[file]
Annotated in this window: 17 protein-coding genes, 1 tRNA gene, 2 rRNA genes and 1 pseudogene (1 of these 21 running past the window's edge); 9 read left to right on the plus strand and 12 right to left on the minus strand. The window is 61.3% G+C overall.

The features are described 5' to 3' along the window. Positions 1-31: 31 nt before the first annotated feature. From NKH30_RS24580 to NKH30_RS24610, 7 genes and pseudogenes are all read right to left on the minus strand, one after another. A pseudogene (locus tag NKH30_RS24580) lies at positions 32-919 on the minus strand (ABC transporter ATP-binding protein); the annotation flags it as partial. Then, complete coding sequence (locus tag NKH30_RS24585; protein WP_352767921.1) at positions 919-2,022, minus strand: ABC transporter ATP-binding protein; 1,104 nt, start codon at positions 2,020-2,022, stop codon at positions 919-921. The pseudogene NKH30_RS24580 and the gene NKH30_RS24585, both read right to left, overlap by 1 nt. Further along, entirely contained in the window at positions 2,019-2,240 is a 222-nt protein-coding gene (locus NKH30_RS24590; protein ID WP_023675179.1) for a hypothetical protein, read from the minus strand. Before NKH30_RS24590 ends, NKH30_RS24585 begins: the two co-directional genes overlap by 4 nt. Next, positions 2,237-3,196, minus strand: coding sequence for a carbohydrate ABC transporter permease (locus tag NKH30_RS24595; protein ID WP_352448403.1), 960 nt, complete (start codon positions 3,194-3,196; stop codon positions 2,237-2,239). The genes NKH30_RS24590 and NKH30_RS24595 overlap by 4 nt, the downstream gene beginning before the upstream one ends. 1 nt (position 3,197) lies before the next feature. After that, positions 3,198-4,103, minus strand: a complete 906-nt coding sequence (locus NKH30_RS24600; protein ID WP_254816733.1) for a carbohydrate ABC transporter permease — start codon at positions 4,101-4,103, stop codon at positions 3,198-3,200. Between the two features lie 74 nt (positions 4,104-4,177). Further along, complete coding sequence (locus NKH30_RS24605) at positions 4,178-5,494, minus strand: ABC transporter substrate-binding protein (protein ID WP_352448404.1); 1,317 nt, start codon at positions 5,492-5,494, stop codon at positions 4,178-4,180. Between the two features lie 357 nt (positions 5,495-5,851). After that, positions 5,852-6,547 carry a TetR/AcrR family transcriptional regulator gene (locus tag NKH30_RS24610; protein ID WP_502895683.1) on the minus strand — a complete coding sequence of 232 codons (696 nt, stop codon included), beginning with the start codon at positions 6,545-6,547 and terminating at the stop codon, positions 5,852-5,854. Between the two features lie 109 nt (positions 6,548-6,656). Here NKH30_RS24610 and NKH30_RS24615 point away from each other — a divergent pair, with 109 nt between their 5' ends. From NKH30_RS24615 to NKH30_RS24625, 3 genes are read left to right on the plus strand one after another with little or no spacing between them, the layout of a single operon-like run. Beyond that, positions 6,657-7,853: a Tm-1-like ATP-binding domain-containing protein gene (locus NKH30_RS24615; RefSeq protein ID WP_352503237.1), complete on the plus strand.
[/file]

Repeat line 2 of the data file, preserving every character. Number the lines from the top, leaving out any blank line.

The features are described 5' to 3' along the window. Positions 1-31: 31 nt before the first annotated feature. From NKH30_RS24580 to NKH30_RS24610, 7 genes and pseudogenes are all read right to left on the minus strand, one after another. A pseudogene (locus tag NKH30_RS24580) lies at positions 32-919 on the minus strand (ABC transporter ATP-binding protein); the annotation flags it as partial. Then, complete coding sequence (locus tag NKH30_RS24585; protein WP_352767921.1) at positions 919-2,022, minus strand: ABC transporter ATP-binding protein; 1,104 nt, start codon at positions 2,020-2,022, stop codon at positions 919-921. The pseudogene NKH30_RS24580 and the gene NKH30_RS24585, both read right to left, overlap by 1 nt. Further along, entirely contained in the window at positions 2,019-2,240 is a 222-nt protein-coding gene (locus NKH30_RS24590; protein ID WP_023675179.1) for a hypothetical protein, read from the minus strand. Before NKH30_RS24590 ends, NKH30_RS24585 begins: the two co-directional genes overlap by 4 nt. Next, positions 2,237-3,196, minus strand: coding sequence for a carbohydrate ABC transporter permease (locus tag NKH30_RS24595; protein ID WP_352448403.1), 960 nt, complete (start codon positions 3,194-3,196; stop codon positions 2,237-2,239). The genes NKH30_RS24590 and NKH30_RS24595 overlap by 4 nt, the downstream gene beginning before the upstream one ends. 1 nt (position 3,197) lies before the next feature. After that, positions 3,198-4,103, minus strand: a complete 906-nt coding sequence (locus NKH30_RS24600; protein ID WP_254816733.1) for a carbohydrate ABC transporter permease — start codon at positions 4,101-4,103, stop codon at positions 3,198-3,200. Between the two features lie 74 nt (positions 4,104-4,177). Further along, complete coding sequence (locus NKH30_RS24605) at positions 4,178-5,494, minus strand: ABC transporter substrate-binding protein (protein ID WP_352448404.1); 1,317 nt, start codon at positions 5,492-5,494, stop codon at positions 4,178-4,180. Between the two features lie 357 nt (positions 5,495-5,851). After that, positions 5,852-6,547 carry a TetR/AcrR family transcriptional regulator gene (locus tag NKH30_RS24610; protein ID WP_502895683.1) on the minus strand — a complete coding sequence of 232 codons (696 nt, stop codon included), beginning with the start codon at positions 6,545-6,547 and terminating at the stop codon, positions 5,852-5,854. Between the two features lie 109 nt (positions 6,548-6,656). Here NKH30_RS24610 and NKH30_RS24615 point away from each other — a divergent pair, with 109 nt between their 5' ends. From NKH30_RS24615 to NKH30_RS24625, 3 genes are read left to right on the plus strand one after another with little or no spacing between them, the layout of a single operon-like run. Beyond that, positions 6,657-7,853: a Tm-1-like ATP-binding domain-containing protein gene (locus NKH30_RS24615; RefSeq protein ID WP_352503237.1), complete on the plus strand.